The entire structure had a single roof that was approx. 300 feet long. All the homes were identically designed and comprised of a living room cum kitchen, and one bedroom. The basement was hollow and cattle were kept along with fodder. The elders had originally designed this ‘Bakhli’ so that the entire community could be together in times of distress and help one another. 

Glorious carvings for approxiamately 200 years ago_DSC0648
Glorious carvings on some windows.

Water was aplenty with a natural source in the form of a stream that came from the mountains. A sort of temple had been constructed nearby and women washed clothes while little children played. When it was time to leave, children were returning from school and skipped through the fields to arrive at this timeless structure.

Romancing the monsoon in Corbett

Back home from school - there's electricity and also natural spring water at the Bakholi _DSC0677
Back home from school – there’s electricity and also natural spring water at the Bakholi.
Mostly inhabited by the elders, the youngsters have migrated to the cities or live elsewhere_DSC0646
Most homes are inhabited by the elders, the youngsters have migrated to the cities or live elsewhere.

With increasing prosperity, only time will tell how the biggest and perhaps the oldest traditional structure in Kumaon, Uttarakhand survives.

Fields were distributed to all homes by their ancestors, visible in the far distance_DSC0629
Fields (visible in the far distance) were distributed to all homes by their ancestors.

Kumati ki Bakhli lies near Kafura and Peora village on the Sitla – Mukteshwar road in Kumaon, Uttarakhand. The locals claim it to be at least 200 years old. It was originally built with mud and stone. 

Also ReadAll you need to know about Mukteshwar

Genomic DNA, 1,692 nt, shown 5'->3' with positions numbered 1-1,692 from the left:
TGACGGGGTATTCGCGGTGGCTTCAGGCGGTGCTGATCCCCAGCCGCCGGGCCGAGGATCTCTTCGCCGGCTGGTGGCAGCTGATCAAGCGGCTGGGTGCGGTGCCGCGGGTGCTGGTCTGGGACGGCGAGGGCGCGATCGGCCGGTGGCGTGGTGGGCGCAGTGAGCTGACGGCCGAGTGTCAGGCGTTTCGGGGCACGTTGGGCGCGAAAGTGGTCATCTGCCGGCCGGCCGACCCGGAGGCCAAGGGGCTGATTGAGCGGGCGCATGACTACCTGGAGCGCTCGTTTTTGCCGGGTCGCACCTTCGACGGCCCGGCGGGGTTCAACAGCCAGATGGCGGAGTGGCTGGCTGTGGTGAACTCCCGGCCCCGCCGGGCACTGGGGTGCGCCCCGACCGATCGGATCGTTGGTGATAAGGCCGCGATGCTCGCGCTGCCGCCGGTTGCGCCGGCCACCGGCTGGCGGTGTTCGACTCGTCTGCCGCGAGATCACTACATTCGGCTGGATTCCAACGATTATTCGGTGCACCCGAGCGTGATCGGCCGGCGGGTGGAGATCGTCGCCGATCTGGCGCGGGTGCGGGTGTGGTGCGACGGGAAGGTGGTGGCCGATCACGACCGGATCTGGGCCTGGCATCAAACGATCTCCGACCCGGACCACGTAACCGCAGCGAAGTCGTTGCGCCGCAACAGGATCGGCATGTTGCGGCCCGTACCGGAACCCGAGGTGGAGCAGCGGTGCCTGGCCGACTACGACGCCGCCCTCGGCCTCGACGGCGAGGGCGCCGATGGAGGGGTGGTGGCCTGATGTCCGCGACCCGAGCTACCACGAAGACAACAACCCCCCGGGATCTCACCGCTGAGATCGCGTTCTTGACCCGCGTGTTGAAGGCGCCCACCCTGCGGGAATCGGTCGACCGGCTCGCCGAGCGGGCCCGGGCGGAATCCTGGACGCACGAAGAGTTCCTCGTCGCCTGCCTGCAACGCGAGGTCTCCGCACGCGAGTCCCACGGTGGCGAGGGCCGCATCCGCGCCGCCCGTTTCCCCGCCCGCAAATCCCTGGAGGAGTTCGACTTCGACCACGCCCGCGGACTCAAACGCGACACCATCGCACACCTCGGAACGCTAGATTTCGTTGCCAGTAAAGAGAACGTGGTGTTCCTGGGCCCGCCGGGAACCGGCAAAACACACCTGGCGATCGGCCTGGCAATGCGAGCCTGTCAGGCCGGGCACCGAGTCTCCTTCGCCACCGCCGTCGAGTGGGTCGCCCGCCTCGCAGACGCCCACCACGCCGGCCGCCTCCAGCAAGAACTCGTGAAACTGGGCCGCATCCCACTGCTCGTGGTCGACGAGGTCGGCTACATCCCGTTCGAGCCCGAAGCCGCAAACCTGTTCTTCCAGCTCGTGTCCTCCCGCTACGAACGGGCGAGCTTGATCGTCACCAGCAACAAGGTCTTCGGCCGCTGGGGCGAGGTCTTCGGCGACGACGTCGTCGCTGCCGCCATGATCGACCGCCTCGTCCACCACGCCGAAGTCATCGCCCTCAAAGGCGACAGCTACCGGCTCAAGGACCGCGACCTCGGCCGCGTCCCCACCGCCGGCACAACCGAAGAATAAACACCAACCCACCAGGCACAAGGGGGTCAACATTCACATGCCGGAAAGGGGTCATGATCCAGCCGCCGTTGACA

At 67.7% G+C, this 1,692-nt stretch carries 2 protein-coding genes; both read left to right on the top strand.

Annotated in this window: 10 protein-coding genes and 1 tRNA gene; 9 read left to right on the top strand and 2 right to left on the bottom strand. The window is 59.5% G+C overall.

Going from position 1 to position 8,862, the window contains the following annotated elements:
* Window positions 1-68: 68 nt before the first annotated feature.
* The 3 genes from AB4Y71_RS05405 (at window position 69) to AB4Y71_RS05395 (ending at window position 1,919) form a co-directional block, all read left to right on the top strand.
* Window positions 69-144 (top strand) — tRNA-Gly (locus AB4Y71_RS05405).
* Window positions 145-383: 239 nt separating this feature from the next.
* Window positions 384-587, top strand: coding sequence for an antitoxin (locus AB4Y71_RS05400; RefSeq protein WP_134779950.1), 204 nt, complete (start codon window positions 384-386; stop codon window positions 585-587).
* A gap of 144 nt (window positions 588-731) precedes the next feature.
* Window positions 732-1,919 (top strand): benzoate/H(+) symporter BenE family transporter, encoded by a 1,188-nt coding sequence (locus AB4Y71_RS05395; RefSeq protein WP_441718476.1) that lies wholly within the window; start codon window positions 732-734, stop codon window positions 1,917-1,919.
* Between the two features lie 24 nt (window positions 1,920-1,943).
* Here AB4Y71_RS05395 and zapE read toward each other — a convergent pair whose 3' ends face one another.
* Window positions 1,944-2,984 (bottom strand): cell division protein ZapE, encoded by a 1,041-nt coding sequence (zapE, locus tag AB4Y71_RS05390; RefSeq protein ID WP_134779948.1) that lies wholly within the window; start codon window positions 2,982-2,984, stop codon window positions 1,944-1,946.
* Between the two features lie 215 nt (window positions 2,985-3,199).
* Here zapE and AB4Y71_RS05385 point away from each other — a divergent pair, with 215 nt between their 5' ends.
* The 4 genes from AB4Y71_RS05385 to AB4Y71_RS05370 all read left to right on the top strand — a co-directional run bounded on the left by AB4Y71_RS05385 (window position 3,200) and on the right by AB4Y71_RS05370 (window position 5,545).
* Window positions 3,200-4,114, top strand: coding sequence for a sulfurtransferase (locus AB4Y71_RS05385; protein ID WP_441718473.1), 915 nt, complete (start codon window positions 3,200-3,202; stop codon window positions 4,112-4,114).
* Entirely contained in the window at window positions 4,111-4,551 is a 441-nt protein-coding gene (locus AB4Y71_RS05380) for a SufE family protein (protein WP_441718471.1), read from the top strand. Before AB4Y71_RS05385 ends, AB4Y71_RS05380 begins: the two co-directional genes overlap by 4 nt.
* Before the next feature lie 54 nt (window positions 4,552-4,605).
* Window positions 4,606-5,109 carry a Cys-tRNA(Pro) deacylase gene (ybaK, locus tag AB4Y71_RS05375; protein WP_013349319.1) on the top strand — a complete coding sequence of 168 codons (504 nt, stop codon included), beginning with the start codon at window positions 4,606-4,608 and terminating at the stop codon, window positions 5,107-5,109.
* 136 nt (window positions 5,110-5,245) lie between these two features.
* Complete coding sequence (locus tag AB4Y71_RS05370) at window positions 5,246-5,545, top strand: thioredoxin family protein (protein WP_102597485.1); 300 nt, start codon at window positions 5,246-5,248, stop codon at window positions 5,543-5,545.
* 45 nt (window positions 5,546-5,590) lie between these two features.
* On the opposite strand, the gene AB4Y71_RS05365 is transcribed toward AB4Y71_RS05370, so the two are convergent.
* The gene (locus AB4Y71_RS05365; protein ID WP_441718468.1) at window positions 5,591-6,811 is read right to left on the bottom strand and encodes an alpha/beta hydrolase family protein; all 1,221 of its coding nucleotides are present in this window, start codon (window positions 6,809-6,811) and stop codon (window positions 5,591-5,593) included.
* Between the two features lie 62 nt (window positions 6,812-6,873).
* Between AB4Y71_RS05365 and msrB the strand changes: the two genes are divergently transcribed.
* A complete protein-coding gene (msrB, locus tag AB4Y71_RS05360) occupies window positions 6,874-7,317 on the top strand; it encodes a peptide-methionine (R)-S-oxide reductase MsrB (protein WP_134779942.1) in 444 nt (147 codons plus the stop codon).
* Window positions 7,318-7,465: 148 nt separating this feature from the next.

Travel with me on Facebookinstagram and twitter.


17 thoughts on “A lost treasure – The biggest home in Kumaon”

  1. Sounds similar to the story of “wadas” of Pune. Many families lived together earlier. Now only those too poor to live elsewhere continue to live. Many are now replaced with “towers” in the name of redevelopment.

    1. Yup. I used to love the ‘wadas’ of Pune too, when I studied college from that city. There’s still a friend who owns some property in Shaniwarwada. Thats sad to know, towers – ugh.
      Thanks for reminding me of so many long lost memories.

  2. Amazing post 😀
    Long lost treasures of Pahaad.
    Beautifully written – the bakhlis are more than just being the houses where these people reside . They represent intricately woven threads of love and happiness .
    People leave because of lack of resources , job opportunities and education in the hills and some just perish in folklore .
    A good research though .

  3. Pingback: Doors & Havelis of Khichan – Part 2 – A boy who travels

  4. Pingback: Aimless Wanderings in Almora – A boy who travels

  5. Pingback: Top Memories of Nainital – A boy who travels

  6. Pingback: Lost and found in Munsyari – A boy who travels

  7. Pingback: Offbeat Explorations in Leh – A boy who travels

  8. Pingback: Agra beyond the Taj : Places and Experiences – A boy who travels

  9. Pingback: Wisdom of Tradition : Food in Indian Baltistan – A boy who travels

  10. Pingback: Slow Travel in Kausani, Uttarakhand – A boy who travels


    Very nice photographed. Watching my our village. It is very sad to see the the state of development at Uttrakhand. There are only three things which can lift Uttrakhand i.e. Create Job, Create good hospitals, Create good schools, These three things will change Uttrakhand completly. Government should give incetive to the people who can relocate their businesses to Uttrakhand.

Leave a Reply